by Marcus Mulkins
previewed on PC
A work in progress
Just let me get this out of the way, up front: this game is NOT for everyone. This is a Grand Strategy Game with the emphasis on "Grand". It will have more appeal to Chess players than Checkers enthusiasts and even then, the people that will truly savor the rich flavors of this game will be dyed-in-the-wool micromanagers. Fortunately, that last limitation pretty much describes me exceedingly well. So it comes as no surprise that I am eagerly awaiting this game's release.
If you are among those people that mastered Making History: The Calm & The Storm, I would advise you to not get too cocky. Muzzy Lane has pumped in a lot of new features and changes. Although the flow of the game is still the same, some notable changes have been made. The tech tree has been expanded, along with changes and improvements to the info panels. Many of those panels are being tweaked, with corresponding tweaks to the AI. Knowing Muzzy Lane, they – will - continue to create tweaks after release, making them available on their website on a frequent basis.
At this point, you may very well go, "Huh? Why don't I just wait until the game is complete?”. The answer is likely to be "A bird in the hand...." . The game was first announced for a release in late 2009 but it got pushed back again and again. Recently it went from being a May 25th release to being released June 15th but I wouldn’t bet the farm on that date either. The developers have a - lot - of new material to jam into the game and that takes time. As Chris Parsons, Product Manager at Muzzy Lane put it: “I think we underestimated how ambitious this project was in that it is actually 3 products that all essentially have to finish at once: the game itself, the platform, and the multiplayer service”. I really want to stress that it is all - good - stuff and much of it is has been prompted by the beta testers. There is so much that if they waited until they had tweaked the game to the point of being perfect, the rest of us would never get a chance to play this game.
So, what's so great about it?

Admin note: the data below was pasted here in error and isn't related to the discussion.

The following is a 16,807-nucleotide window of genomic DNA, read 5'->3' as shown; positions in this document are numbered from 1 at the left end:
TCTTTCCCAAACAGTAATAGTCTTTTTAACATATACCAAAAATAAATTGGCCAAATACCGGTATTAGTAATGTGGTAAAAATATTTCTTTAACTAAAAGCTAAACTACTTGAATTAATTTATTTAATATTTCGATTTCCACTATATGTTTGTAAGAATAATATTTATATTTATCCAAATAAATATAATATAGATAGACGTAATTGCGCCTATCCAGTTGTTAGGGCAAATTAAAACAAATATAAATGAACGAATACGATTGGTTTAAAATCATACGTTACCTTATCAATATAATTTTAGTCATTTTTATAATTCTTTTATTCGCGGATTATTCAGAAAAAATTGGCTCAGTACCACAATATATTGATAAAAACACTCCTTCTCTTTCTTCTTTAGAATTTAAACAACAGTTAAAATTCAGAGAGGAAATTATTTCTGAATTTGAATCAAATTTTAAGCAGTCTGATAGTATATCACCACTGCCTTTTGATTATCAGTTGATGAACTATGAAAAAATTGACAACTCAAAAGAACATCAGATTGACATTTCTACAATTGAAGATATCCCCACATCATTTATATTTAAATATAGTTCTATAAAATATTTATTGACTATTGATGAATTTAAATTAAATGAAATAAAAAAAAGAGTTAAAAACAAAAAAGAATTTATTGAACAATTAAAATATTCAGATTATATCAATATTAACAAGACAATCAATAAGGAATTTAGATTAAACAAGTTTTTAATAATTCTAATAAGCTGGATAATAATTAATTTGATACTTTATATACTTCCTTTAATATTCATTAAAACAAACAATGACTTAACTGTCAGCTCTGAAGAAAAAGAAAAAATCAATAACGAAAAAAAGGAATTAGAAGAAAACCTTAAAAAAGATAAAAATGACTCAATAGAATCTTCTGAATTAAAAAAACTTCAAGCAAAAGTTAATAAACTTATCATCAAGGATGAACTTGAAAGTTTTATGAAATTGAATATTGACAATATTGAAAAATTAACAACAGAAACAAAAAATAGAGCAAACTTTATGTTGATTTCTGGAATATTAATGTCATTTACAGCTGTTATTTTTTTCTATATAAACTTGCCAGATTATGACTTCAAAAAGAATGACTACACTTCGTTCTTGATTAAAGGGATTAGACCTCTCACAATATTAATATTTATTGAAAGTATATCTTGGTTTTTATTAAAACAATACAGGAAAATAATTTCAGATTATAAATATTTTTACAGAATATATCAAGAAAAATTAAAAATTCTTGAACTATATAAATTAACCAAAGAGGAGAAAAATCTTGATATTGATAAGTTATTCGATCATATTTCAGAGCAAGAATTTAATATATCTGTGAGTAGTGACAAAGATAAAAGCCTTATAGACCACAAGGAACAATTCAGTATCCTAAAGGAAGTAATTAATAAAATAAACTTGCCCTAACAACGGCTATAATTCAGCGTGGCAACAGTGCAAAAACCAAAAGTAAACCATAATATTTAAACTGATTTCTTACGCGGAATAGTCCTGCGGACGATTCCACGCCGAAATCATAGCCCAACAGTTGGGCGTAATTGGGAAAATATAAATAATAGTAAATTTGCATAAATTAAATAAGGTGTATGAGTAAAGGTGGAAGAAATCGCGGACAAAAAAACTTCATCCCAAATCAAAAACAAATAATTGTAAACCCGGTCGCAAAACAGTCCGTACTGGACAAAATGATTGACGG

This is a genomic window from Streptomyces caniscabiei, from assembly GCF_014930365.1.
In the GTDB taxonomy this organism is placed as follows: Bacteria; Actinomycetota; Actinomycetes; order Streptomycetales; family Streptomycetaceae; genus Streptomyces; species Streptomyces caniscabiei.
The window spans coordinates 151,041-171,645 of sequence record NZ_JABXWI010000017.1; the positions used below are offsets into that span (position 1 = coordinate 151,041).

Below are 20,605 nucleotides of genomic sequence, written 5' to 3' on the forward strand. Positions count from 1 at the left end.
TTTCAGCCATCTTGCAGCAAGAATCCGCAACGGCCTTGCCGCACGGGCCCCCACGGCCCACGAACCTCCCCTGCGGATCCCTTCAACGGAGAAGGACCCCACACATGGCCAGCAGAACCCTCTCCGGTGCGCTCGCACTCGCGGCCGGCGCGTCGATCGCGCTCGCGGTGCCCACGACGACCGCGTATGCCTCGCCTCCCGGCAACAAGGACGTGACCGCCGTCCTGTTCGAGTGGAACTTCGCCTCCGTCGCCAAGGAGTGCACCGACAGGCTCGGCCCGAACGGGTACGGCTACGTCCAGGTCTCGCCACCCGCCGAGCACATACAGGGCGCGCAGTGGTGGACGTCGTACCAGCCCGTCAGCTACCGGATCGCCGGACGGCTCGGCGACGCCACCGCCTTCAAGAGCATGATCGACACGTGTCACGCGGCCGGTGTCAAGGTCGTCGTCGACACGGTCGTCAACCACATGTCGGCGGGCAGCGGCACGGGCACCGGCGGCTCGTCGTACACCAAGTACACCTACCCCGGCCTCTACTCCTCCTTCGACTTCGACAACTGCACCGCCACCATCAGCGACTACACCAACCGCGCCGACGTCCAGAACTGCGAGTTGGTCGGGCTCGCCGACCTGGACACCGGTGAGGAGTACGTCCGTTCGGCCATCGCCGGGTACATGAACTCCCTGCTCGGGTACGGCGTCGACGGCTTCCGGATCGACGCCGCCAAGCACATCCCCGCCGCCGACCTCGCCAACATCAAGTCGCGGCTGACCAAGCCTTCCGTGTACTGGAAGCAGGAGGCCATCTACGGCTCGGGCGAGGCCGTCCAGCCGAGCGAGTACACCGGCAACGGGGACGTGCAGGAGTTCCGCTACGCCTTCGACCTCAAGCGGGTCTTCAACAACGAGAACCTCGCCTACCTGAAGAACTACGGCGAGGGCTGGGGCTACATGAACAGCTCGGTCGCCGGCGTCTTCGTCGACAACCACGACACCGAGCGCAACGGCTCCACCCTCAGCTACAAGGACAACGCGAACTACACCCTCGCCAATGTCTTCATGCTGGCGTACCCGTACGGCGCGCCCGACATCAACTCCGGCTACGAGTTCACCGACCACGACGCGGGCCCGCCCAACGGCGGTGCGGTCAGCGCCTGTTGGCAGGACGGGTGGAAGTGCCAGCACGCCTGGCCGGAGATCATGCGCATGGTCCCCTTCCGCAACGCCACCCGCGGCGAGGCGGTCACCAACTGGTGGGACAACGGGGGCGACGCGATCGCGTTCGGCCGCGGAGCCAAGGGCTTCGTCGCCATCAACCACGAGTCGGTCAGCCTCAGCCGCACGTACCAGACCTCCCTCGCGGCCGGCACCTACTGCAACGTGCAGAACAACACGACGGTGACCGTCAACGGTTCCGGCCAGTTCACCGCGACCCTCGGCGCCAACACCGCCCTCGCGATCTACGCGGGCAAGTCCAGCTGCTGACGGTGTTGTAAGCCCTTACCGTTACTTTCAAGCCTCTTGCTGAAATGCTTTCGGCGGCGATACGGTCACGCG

Napoleon said, "God is on the side of the biggest battalions". Anyone that has studied the art of war extensively will recognize that Benjamin Franklin probably had a better grasp of a greater military truth when he said: "For the want of a nail, the shoe was lost; for the want of a shoe the horse was lost; and for the want of a horse the rider was lost, being overtaken and slain by the enemy, all for the want of care about a horseshoe nail". Generals and their armies may be the ones that win the battles, but logistics is what it takes to win wars. It is what makes the difference between an "army" and an "armed mob". Making History II is really about running a country in order to empower your units to be able to wage war and it does so in great detail. It will be your daunting task to manage crop production, resource gathering, infrastructure development, tech development, expanding your manufacturing capabilities, maintaining civil harmony, and, of course, directing your military forces. So this isn't just a wargame; it's a WARgame.
Probably the single most noticeable change from the original Making History is that you are no longer restricted to the 8 major powers of World War II. For instance, the "The German Question" scenario which starts in 1933 will let you choose from - 76 -nations, ranging from Afghanistan to Yugoslavia. Even if a small nation like Portugal doesn't have a snowball's chance in Hell of surviving to the end game, starting a game as a very minor Minor nation is a good way to learn the nitty-gritty of developing a nation's agricultural and industrial sectors.
My biggest gripe with the original were the incredibly boring map graphics. The Making History 2 graphics are much more vibrant and give you a decent feel for the associated topography of the landscape. Like so much else in the game, the graphics include a wealth of visual clues as to what's happening where. Besides the mandatory unit pieces, there is an animation of a hammering or digging workman in every region that has an active project. Major buildings like factories and universities are shown on the map as an indication of the class of a structure present (as opposed to the quantity of that structure).